8. Although there is an extensive international law scholarship on non-state actors (see e.g. NOORTMANN, Math, REINISCH, August, and RYNGAERT, Cedric, eds., Non-State Actors in International Law (Oxford: Hart Publishing, 2015); GAL-OR, Noemi, RYNGAERT, Cedric, and NOORTMANN, Math, eds., Responsibilities of the Non-State Actor in Armed Conflict and the Market Place: Theoretical Considerations and Empirical Findings (Leiden/Boston: Brill, 2015); D’ASPREMONT, Jean, NOLLKAEMPER, André, PLAKOKEFALOS, Ilias, and RYNGAERT, Cedric, “Sharing Responsibility Between Non-State Actors and States in International Law: Introduction” (2015) 62 Netherlands International Law Review 49 ; RYNGAERT, Cedric and NOORTMANN, Math, eds., Human Security and International Law: The Challenge of Non-State Actors (Antwerp: Intersentia, 2014); and ROBERTS, Anthea and SIVAKUMARAN, Sandesh, “Lawmaking by Nonstate Actors: Engaging Armed Groups in the Creation of International Humanitarian Law” (2012) 37 Yale Journal of International Law 107), the role of non-state actors in the field of international cultural heritage law has remained underresearched given that, to the knowledge of the present author, only two works have been published: CHECHI, Alessandro, “Non-State Actors and Cultural Heritage: Friends or Foes?” (2015) 19 Anuario de la Facultad de Derecho de la Universidad Autónoma de Madrid 457 ; and NAFZIGER, James, “The World Heritage Convention and Non-State Actors” in Lyndel V. PROTT et al., eds., Realizing Cultural Heritage Law: Festschrift for Patrick Joseph O’Keefe (Builth Wells, Pentre Moel: Institute of Art and Law, 2013), 73 .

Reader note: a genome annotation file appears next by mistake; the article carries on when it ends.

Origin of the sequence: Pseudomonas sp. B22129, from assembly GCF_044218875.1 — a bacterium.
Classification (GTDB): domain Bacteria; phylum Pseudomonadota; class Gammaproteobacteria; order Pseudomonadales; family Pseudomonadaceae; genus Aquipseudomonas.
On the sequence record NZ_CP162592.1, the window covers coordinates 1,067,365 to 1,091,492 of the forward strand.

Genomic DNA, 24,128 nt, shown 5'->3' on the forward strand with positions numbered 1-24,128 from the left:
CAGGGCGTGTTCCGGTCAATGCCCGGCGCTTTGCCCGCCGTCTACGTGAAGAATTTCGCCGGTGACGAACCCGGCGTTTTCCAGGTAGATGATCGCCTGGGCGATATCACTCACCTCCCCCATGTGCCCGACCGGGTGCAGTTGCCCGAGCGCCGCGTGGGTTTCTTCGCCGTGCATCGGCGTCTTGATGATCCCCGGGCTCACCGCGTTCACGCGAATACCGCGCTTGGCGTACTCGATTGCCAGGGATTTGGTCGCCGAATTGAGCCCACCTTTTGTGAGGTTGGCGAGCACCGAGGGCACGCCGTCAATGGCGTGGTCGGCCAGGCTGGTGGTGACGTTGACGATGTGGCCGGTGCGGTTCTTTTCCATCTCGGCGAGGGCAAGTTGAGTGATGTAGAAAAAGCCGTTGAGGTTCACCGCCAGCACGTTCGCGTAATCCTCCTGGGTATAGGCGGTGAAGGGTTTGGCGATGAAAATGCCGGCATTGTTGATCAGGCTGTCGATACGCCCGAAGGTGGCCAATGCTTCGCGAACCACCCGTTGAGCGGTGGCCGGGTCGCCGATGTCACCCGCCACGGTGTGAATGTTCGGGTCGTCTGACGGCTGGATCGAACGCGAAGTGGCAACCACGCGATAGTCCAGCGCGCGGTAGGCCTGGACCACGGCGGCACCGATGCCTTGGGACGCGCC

However, the former work focuses on the enforcement of all UNESCO treaties on the protection of tangible cultural heritage from the perspective of non-state actors (hence it does not focus on the WHC), whereas the latter offers a brief case-based review of the (positive and negative) effects that non-state actors’ activities may have on the properties protected under the WHC. The present paper differs from the latter because it: (1) focuses on the Asian continent; (2) examines the goals of two types of non-state actors and their relationship with UNESCO and the WHC; and (3) widens the discussion to investigate the relationship between states and non-state actors, the role of local communities, and the issue of sustainable development.

9. WHC, supra note 4, art. 4. A property having OUV is eligible for inscription on the WHC List if it meets one or more of the criteria set out in the Operational Guidelines for the Implementation of the World Heritage Convention, Intergovernmental Committee for the Protection of the World Cultural and Natural Heritage, WHC.15/01 (8 July 2015) [Operational Guidelines] at para. 77.

10. WHC, supra note 4, art. 1. The WHC also covers natural heritage as defined in art. 2.

11. The Committee is the body responsible for the implementation of the WHC and consists of representatives from twenty-one of the Contracting States, who are elected for terms of up to six years by the UNESCO General Assembly.

12. Established in 1992, the WHC Centre is the secretariat of the Committee.